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Student
Title
Supervisor
Faculty
Educational Programme
Final Grade
Year of Graduation
Tatiana Davtyan
"Protest Publics" in Authoritarian Regimes: Defining New Democratic Practices (cases of Russia and Turkey in 2011-2015)
Political Analysis and Public Policy
(Master’s programme)
8
2016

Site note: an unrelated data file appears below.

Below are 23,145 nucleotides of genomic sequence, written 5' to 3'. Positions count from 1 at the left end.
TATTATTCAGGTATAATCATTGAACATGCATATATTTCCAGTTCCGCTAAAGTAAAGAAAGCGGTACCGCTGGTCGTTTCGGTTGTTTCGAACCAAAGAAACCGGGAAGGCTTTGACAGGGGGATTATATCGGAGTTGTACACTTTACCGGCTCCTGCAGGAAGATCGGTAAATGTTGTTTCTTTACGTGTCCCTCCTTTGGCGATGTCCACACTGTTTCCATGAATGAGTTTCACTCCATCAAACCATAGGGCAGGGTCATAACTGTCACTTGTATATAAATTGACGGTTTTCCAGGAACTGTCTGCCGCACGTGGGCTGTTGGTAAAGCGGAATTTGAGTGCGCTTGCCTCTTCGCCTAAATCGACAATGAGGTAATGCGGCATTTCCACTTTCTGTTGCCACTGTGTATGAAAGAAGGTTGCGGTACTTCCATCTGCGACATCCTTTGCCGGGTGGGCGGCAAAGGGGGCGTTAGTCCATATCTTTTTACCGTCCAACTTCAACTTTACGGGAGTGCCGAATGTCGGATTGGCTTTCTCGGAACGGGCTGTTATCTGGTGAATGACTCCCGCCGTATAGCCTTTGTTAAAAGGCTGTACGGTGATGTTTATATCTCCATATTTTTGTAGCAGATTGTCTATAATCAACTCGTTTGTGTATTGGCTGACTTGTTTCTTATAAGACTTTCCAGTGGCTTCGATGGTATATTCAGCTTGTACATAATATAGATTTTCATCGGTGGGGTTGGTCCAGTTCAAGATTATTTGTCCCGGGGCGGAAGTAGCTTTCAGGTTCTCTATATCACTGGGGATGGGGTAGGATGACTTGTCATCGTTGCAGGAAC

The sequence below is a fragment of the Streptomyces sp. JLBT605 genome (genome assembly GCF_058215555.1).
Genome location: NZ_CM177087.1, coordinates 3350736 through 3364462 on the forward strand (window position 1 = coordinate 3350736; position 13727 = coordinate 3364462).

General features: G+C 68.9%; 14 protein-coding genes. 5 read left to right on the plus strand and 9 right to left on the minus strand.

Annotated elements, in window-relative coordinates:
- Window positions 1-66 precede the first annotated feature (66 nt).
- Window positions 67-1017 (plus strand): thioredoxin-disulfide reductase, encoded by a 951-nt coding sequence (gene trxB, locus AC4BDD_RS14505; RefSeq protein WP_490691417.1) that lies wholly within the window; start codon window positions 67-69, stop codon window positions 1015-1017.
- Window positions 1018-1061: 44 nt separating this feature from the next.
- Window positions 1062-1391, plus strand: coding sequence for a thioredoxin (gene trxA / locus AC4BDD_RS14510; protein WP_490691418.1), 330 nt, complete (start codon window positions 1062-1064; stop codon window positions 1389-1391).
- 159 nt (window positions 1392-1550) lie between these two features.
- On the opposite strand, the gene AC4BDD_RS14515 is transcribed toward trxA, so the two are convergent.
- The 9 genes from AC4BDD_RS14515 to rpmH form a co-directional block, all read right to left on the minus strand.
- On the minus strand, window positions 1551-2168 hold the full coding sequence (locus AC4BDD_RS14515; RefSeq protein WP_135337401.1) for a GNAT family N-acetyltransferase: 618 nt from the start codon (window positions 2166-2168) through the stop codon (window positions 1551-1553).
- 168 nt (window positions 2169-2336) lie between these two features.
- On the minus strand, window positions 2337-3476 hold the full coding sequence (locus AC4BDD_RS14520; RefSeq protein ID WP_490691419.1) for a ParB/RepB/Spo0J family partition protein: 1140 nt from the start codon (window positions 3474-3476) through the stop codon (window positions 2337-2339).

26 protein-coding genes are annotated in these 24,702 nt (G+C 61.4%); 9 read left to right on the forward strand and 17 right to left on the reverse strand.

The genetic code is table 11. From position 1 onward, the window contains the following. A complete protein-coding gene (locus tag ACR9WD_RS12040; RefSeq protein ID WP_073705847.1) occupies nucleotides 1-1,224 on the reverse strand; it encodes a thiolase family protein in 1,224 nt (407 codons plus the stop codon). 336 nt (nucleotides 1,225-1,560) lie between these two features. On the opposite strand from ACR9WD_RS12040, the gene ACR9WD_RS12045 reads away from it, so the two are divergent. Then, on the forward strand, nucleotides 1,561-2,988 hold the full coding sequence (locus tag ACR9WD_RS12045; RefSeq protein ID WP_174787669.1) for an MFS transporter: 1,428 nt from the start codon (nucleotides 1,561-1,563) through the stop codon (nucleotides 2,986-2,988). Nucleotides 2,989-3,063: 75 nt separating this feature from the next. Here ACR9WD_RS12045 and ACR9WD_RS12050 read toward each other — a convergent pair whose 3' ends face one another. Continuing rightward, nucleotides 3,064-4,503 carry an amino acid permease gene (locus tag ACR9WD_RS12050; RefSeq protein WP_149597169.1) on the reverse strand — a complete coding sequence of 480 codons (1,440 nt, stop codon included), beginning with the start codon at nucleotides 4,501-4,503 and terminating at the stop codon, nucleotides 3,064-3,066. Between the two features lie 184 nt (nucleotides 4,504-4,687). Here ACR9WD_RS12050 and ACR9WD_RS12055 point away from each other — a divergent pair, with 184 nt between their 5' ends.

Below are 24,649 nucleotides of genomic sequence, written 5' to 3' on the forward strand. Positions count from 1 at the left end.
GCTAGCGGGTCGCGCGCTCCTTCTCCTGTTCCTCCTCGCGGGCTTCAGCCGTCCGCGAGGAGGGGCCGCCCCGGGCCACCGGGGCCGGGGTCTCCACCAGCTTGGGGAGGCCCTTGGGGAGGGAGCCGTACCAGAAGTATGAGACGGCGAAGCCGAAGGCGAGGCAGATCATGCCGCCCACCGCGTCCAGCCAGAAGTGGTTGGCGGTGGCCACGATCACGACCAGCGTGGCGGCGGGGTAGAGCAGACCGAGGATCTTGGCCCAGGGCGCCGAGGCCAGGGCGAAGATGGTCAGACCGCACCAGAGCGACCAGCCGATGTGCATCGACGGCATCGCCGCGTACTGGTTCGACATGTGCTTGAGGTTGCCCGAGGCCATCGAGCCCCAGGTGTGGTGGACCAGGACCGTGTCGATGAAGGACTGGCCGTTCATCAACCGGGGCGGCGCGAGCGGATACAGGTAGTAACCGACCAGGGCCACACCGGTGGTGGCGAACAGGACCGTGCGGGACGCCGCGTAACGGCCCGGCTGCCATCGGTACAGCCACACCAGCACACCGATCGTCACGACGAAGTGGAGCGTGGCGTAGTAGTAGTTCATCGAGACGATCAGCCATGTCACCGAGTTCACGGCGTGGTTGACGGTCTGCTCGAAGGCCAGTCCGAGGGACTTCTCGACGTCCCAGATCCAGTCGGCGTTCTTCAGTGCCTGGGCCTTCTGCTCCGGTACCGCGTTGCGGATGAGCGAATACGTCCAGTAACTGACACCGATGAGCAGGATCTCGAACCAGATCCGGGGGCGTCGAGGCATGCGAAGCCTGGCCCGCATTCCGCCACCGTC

This paper is an attempt to make a contribution to research of a new phenomenon "protest publics", which has shown its worth especially during the Arab spring. Mass political protests of recent years, starting with the Arab Spring in 2010-2011 when protesters swept the Middle East and North Africa and up to the latest developments in Ukraine can become not only a factor but also an actor of political changes in modern polities. Once emerged, protests go on and preserve their influence on political changes in the United States and Europe, Russia, Ukraine, Brazil, Turkey, Egypt, Thailand and many other countries all over the world. This allows some researchers to talk about the emergence of a new phenomenon – the phenomenon of protest groups of citizens or protest publics. In the beginning of this research we posed a research question based on the problem characterized protest publics’ role as a driver of political changes in authoritarian regimes; the question was how protest publics in authoritarian regimes managed to influence on political changes in countries. Research goal was to define the role of protest publics in the mechanism of political changes in authoritarian regimes. Analyzing actors, factors of political changes and political changes itself in two countries we can assume that Protest Publics in Turkey is very similar to the one in Russia – in both cases publics becomes a kind of democratic “innovator”. Protest publics’ actions may lead not only to democratization but also to strengthening authoritarian regime. Nevertheless, even there it creates the contratendency of accumulation democratic practices.

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